Editor's note: This is the second in a three-part series on local individuals who make the ninth-annual Mix and Mingle Dinner and Formal Dance a special celebration for the special party-goers.
ESCANABA - As each woman saw her image in the mirror in the gown she had chosen to wear to the annual Pathways Formal Dance, the pleasure was immediately evident. This dress was just what she dreamed of wearing.
This was the image that seamstresses Jeannie Minnick and Shirley Benson saw time after time as the attendees tried on an assortment of formal dresses and gowns until they found just the right one. And the necessary alterations were begun.
Dorothy McKnight | Daily Press
Pathways prom-goer Monica Willette, at right, shares a chuckle with seamstress, Jeannie Minnick, as she is being fitted for a formal dress to wear to the Pathways Formal Dance. Jeannie has assisted with the dresses alterations for the event for the past two years. Shirley Benson of Gladstone, who worked with Pathways to help with alterations for about eight years, took a leave of absence from the task for health reasons but hopes to return next spring.
Jeanne, who does alterations in her own home, has been fitting the formal-wear on the women with special needs for the past two years. In her first year, she fitted about seven or eight women. This year she outfitted 14.
There are generally about 100 gowns that are recycled year after year for use by the women, said Jeannie. "Almost all of them are donated and some of them are brand new with the price tags still on them."
Jeannie said someone went to the trouble of organizing the dresses and gowns in categories and sizes this year and had them available on large racks to make selections even more easily available for when the women were ready to select a gown.
"That helped big time!" she said.
She said watching the transformation is a special pleasure for her as she works with the attendees. As she guides each woman through the selection process, she said she attempts to make suggestions throughout the process.
"I might tell them a particular dress might not be right for her skin-tone and suggest a different color," said Jeanne. "I also help them select a dress that is appropriate for their age. Some might want a little bit showing up front while others might want everything covered."
She also suggests the women try on a number of dresses if they are willing.
"There are some who come in with a color they have already in their mind-set and don't want to compromise," she said. "Our whole purpose is to make them happy so we try to accommodate them."
Jeannie admitted that some of the women have difficulty making a selection and only need a little encouragement to find a dress she is happy with.
"When she tries on a dress - let's say it's a brown one - and I tell her, 'That color looks gorgeous on you with your hair color," said Jeannie. "That might be all it takes to make her happy."
A photo album that Pathways Formal Events coordinator, Brenda Crow, updates each year sometimes comes in handy when the women make a selection.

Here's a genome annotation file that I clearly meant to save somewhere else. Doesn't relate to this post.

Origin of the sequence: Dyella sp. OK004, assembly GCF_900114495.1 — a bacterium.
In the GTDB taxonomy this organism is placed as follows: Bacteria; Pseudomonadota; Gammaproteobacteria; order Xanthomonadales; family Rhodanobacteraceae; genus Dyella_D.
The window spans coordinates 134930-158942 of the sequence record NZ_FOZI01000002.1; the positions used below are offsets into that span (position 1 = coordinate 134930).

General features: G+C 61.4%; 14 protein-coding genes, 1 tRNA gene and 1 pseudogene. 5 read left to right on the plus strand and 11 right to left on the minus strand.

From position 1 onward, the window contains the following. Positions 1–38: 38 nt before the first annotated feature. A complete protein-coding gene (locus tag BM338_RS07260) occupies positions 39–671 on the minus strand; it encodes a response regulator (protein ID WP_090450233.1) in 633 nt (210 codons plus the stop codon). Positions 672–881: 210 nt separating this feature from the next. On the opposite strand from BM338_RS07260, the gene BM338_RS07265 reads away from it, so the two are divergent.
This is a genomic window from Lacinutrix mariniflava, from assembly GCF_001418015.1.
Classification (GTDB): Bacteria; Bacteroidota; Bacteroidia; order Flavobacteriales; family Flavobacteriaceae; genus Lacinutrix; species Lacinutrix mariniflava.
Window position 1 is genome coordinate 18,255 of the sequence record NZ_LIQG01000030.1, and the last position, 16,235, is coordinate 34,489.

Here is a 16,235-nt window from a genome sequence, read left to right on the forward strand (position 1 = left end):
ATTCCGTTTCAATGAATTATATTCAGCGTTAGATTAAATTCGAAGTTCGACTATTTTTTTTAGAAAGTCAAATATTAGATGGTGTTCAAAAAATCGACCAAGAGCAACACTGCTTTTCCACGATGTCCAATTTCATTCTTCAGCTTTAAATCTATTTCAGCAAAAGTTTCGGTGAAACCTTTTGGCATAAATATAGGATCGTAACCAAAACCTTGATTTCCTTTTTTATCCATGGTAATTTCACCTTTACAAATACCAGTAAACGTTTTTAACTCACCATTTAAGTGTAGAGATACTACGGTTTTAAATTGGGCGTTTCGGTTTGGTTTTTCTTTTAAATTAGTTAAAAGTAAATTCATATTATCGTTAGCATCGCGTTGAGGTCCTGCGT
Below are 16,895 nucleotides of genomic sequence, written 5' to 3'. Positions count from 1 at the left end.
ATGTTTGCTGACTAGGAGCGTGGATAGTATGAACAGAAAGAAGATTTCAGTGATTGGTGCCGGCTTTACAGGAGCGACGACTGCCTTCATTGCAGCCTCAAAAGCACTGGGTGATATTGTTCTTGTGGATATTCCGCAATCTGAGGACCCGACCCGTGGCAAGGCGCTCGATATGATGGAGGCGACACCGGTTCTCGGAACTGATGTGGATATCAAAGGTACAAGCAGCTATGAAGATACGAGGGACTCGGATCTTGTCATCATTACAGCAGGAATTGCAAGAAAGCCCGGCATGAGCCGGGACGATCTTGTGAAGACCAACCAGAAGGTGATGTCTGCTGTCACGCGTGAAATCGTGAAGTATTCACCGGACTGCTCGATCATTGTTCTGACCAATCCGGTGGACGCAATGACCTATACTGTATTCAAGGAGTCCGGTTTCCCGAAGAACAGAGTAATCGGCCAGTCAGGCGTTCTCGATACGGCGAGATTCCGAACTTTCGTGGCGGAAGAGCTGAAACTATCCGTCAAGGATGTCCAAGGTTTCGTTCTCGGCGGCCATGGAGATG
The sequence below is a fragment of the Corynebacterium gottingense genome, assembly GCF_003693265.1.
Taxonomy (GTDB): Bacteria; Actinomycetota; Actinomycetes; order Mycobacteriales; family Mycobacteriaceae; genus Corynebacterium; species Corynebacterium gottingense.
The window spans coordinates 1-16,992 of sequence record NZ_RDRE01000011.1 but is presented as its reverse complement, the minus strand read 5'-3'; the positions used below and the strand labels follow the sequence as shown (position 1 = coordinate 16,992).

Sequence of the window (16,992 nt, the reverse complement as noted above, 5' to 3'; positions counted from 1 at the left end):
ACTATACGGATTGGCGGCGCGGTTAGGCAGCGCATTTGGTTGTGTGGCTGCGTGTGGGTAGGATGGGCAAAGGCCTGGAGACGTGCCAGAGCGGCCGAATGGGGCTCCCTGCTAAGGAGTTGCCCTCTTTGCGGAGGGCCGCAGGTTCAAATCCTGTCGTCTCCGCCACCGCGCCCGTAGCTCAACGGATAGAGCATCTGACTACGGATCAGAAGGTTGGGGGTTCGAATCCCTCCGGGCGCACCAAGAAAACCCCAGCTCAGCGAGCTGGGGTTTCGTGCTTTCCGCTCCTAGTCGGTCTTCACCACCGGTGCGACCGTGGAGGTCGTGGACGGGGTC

"One girl might say, 'I like the dress that Sherry had on last year,' and I'll look in the photo album so see what Sherry was wearing and check to see if the dress is still available."
Even as the alteration process is carried out, Jeannie said she attempts to keep the gown relatively in tact for selection from year to year.
"Some might only need a little taken in or shortened," she said. "Others might not need anything done at all. I might have a girl who's 5-feet-1 and there's 12 inches on the bottom of the gown when I go to hem it for her. I won't just cut it off because the next girl to wear will probably need it longer."
Jeannie said she charges just a small fee for her services and if there is someone unable to pay, money is provided with the proceeds from fund-raising efforts.
Like Jeannie, Shirley Benson offered her services at the request of Brenda Crow. She had performed alterations for about eight years, for the most part free of charge, before a serious health issue put her plans on hold for the past two years.
"But now I'm fine and ready to help again," she said.
Shirley said her ability to sew and do alterations is "A mission from God."
"I feel God gave me the ability and I have all kinds of sewing machines to use," she said. "I can take a size 5 dress and make it fit a size 20. I just add a gusset or two and make it look good. Then when I look at it and see it when it's all done and consider the time it took to get it to that place, it's more than worth it."
Both women were strong in their expressions of happiness in their ability to help others.
"When they finally look at themselves in the mirror, they look like they're in Seventh-Heaven," Jeannie said. "They look at themselves all dressed up and they're so happy."
Shirley expressed the same satisfaction, saying, "That's the best part when I help the ladies and then see them looking in the mirror with the biggest smile on their faces when they see how pretty they look. My heart swells up and I'm really happy to do this for them."